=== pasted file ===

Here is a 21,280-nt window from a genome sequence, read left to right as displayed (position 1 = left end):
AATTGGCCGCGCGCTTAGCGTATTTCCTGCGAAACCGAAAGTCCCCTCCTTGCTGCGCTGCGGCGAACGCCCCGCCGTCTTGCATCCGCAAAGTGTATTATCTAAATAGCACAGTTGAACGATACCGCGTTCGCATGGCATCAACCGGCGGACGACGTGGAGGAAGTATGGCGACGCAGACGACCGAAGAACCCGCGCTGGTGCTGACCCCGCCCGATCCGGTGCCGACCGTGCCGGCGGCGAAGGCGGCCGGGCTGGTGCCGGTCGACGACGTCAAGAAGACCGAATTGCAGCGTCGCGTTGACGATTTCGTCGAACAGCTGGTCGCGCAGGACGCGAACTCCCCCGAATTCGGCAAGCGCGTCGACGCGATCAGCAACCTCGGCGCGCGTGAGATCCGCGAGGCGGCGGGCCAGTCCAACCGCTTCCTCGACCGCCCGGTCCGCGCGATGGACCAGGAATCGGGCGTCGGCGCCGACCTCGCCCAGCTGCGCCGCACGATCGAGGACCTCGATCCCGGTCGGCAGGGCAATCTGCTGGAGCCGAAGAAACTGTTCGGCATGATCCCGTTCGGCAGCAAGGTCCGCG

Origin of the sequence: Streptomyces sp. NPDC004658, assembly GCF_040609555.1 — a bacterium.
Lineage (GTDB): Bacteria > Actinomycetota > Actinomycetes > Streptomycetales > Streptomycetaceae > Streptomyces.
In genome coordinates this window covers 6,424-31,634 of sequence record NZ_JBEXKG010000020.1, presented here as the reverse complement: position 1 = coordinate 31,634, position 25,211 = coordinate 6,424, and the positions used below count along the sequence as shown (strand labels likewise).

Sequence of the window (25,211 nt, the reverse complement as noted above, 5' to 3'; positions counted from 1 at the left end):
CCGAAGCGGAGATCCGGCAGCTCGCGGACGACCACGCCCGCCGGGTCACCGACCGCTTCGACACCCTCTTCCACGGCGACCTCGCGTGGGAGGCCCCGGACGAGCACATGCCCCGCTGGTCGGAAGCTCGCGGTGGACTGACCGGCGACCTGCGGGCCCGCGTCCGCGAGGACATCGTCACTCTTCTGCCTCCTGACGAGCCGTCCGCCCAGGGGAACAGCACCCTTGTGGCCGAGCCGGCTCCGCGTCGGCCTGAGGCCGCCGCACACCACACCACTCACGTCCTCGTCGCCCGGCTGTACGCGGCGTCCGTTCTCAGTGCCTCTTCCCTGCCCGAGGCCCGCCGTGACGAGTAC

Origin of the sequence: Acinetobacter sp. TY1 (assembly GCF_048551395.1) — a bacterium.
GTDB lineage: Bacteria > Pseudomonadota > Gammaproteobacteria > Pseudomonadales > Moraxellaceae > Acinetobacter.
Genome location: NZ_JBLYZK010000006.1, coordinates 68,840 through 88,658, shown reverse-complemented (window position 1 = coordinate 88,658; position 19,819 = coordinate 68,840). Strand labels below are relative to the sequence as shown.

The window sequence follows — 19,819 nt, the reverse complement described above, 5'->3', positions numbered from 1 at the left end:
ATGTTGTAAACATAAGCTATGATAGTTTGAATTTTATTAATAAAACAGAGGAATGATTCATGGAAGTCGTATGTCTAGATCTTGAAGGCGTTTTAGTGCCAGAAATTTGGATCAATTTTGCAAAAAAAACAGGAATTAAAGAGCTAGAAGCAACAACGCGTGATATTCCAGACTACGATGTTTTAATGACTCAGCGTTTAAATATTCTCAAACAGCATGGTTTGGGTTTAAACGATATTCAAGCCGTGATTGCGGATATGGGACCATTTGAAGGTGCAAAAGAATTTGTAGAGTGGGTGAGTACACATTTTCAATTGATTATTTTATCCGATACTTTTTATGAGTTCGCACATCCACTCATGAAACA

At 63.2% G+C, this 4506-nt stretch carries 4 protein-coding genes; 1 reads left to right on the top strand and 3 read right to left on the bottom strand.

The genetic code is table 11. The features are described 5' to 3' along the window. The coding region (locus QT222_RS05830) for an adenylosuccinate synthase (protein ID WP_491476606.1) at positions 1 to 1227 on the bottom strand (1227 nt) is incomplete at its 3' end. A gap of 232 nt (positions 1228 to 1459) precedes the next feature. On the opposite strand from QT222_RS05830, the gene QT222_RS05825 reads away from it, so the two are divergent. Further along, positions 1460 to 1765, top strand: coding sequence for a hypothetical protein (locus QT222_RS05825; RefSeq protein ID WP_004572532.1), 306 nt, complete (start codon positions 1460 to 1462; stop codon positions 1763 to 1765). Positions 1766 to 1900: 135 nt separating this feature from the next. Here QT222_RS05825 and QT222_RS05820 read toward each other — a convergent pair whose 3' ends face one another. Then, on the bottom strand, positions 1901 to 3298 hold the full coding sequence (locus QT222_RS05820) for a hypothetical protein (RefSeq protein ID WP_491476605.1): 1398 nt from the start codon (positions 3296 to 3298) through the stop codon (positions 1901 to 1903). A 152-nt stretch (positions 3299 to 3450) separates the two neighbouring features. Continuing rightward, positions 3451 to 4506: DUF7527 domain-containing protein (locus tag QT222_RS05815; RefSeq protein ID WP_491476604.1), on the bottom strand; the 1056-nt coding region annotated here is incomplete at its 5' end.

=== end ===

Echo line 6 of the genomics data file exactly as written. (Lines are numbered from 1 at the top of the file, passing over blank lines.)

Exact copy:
Sequence of the window (25,211 nt, the reverse complement as noted above, 5' to 3'; positions counted from 1 at the left end):